In India, there are many ways of sabotaging investigations into allegations of corruption in defence deals. The most secure way is to refer such cases to the CBI, which has over the past 30 years built up a pretty solid record of not cracking any of the cases involving corrupt defence deals that were referred to it.
So it isn’t entirely surprising, as this report makes clear, that even a full week after the allegations of alleged kickbacks in the AgustaWestland copter deal came roaring back, the CBI has not yet registered a case in the matter. Although the Defence Ministry lodged a primary complaint some days ago, the investigating agency evidently claims that in the absence of specific allegations or complaints against an Indian company or an Indian citizen, it is unable to proceed in the matter.
According to the report, the CBI claims that it “virtually drew a blank” from the Defence Ministry when it sought official inputs about allegations of kickbacks in the Rs 3,528 crore deal for the purchase of 12 VVIP helicopters from AgustaWestland. All it received were a letter asking the agency to conduct a probe, and some press clippings – from the Indian and Italian media. And these, in its estimation, could not form the basis for registering a case.
The CBI cites more instances of a lack of urgency on the part of Indian officials in assisting the investigation. It had evidently sought the help of Indian diplomats in Rome to secure authenticated court documents, but has again not made any headway. And since no case has been registered by the agency, even Interpol, whose help the CBI had sought, had indicated that it could not help.
On top of that, even the Italian courts have said that they will not be able to share details of the case at this stage of the trial, since the investigations are still proceeding, and must perforce be wrapped in secrecy if they are to make headway. They have, however, given room to believe that at a later stage of the trial, when the investigations have been more fully concluded, Indian investigators could gain access to the details.
Already, the stage has been set for the CBI to claim that it is running into brick walls in the investigation, since no international agency – or even the Defence Ministry – is willing to cooperate. The fact that it hasn’t taken the first step towards advancing the investigation – by registering a case – appears to have escaped its attention.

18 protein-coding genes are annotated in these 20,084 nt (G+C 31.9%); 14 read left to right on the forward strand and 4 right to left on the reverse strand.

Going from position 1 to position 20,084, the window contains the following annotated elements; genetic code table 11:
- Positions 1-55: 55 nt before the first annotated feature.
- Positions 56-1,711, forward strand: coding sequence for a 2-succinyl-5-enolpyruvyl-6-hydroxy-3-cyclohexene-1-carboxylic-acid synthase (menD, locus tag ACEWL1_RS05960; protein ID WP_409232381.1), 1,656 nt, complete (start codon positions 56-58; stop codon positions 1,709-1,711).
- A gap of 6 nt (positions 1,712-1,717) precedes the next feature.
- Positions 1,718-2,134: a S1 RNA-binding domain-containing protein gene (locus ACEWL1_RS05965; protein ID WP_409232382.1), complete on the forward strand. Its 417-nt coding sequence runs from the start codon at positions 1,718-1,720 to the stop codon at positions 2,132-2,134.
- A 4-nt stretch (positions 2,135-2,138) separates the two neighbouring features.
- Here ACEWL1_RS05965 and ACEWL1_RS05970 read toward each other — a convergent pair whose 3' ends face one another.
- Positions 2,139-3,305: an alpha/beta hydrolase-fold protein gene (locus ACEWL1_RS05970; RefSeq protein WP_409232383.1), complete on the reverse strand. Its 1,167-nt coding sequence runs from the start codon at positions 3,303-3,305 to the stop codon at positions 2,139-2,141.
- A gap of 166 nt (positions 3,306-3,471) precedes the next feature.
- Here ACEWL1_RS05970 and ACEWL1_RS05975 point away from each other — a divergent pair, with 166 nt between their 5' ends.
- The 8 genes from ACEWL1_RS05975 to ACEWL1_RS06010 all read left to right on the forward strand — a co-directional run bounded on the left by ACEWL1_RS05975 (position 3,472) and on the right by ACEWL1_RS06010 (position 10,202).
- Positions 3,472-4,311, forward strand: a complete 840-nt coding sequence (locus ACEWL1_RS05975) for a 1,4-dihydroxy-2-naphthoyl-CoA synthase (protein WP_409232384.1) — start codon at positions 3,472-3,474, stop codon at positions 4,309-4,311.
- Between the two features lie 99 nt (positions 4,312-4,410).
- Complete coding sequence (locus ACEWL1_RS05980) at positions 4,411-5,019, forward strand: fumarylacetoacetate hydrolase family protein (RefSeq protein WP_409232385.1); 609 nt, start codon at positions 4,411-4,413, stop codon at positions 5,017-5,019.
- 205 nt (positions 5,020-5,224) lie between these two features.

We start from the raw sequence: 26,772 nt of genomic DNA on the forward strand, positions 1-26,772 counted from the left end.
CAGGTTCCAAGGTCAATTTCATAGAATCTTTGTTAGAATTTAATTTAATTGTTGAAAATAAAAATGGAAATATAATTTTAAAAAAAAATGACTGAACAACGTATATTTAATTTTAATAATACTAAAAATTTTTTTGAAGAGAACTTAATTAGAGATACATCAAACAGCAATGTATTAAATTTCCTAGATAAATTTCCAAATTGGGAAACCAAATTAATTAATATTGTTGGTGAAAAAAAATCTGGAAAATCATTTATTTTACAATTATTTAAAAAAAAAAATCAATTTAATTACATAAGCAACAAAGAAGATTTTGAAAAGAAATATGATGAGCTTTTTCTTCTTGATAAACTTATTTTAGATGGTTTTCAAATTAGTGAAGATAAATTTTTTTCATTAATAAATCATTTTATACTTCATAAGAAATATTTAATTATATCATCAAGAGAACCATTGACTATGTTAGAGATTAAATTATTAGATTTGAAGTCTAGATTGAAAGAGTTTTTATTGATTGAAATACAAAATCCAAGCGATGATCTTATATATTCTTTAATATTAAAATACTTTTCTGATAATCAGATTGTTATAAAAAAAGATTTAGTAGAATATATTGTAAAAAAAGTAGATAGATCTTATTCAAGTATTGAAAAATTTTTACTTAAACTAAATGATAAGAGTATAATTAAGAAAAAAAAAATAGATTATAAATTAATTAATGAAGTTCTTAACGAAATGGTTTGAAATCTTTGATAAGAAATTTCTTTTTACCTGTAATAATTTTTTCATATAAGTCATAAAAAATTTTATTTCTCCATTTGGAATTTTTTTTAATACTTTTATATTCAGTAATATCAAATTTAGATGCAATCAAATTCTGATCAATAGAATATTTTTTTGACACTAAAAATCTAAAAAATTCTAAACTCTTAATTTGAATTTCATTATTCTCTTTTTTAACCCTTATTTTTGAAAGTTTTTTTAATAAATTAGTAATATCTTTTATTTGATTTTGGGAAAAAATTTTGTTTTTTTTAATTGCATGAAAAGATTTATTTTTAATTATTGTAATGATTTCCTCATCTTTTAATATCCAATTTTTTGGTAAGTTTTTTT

In earlier instances of corruption into defence deals, too, the Indian establishment has been artful in sabotaging the investigations – even when they were proceeding in overseas jurisdictions, where typically they would not have been in a position to influence the course of the probe.
In the Bofors case, for instance, when the investigations in Switzerland were proceeding at an embarrassing pace for the Congress government, Madhavsinh Solanki, who served as Minister for External Affairs in the PV Narasimha Rao government, used the occasion of a visit to the World Economic Forum summit in Davos to intervene to sabotage the proceedings in the Bofors investigation. As court documents of that time make clear (details here), Solanki sought an appointment with Swiss Foreign Minister Rene Felber, and asked that there be no witnesses present at the meeting. At that meeting, Solanki handed over an envelope to Felber, which contained an unsigned, typed memoradum which claimed that since “new information” had emerged in the Bofors case, the Swiss government should take no action on the letters rogatory that had been issued by an Indian court seeking details of the court proceedings and cooperation in the investigation in Switzerland.
For that blatant effort to sabotage the investigation, Solanki paid with his job – although, of course, he would encash his IOU with the Congress years later.
Likewise, as KP Nayar reveals in The Telegraph (here), Indian diplomats in Dubai, evidently under instructions from the political establishment in Delhi, were playing a duplicitous double-game in the Bofors case. At the same time that Indian diplomats were delivering written requests for the extradition of arms agent Win Chadha in the Bofors case, they were also telling authorities in the emirate not to repatriate him. “Naturally, the Dubai government went by the oral advice of the diplomats in person and not the written requests,” Nayar writes.
In the AgustaWestland case, however, the Indian government appears not to have any political goodwill to exert its influence over the Italian government or the due process of law largely because of the shadow of the case involving two Italian Marines who are being tried in India in connection with the shooting incident off the Kerala coast last year, points out the report.
Although the Indian External Affairs Ministry appeared keen to accommodate Italian requests for a joint investigation, the Central government was swayed by the popular outrage in Kerala over the incident, which the Congress government channelled to take a hard line against the Italian request. The Indian government, therefore, had to persuade the Italian government to back off, claiming that the independent judiciary in India was well placed to render justice in this case.
The Italian reluctance to accommodate Indian investigators’ request for details is being seen as a way of paying back the Indian government in its own coin.
Which opens up the interesting possibility: will political pressure be brought to bear on the trial in the case of the Italian Marines – in order for the Indian government to gain some wiggle room with the Italian government in the AgustaWestland investigation? After all, any case is only as good as the prosecution, and as the recent sensational exposure of the “collusion” between the prosecutor in the 2G scam case and one of the accused showed, there are ways of sabotaging the case even when it has come to trial – and is being overseen by the Supreme Court.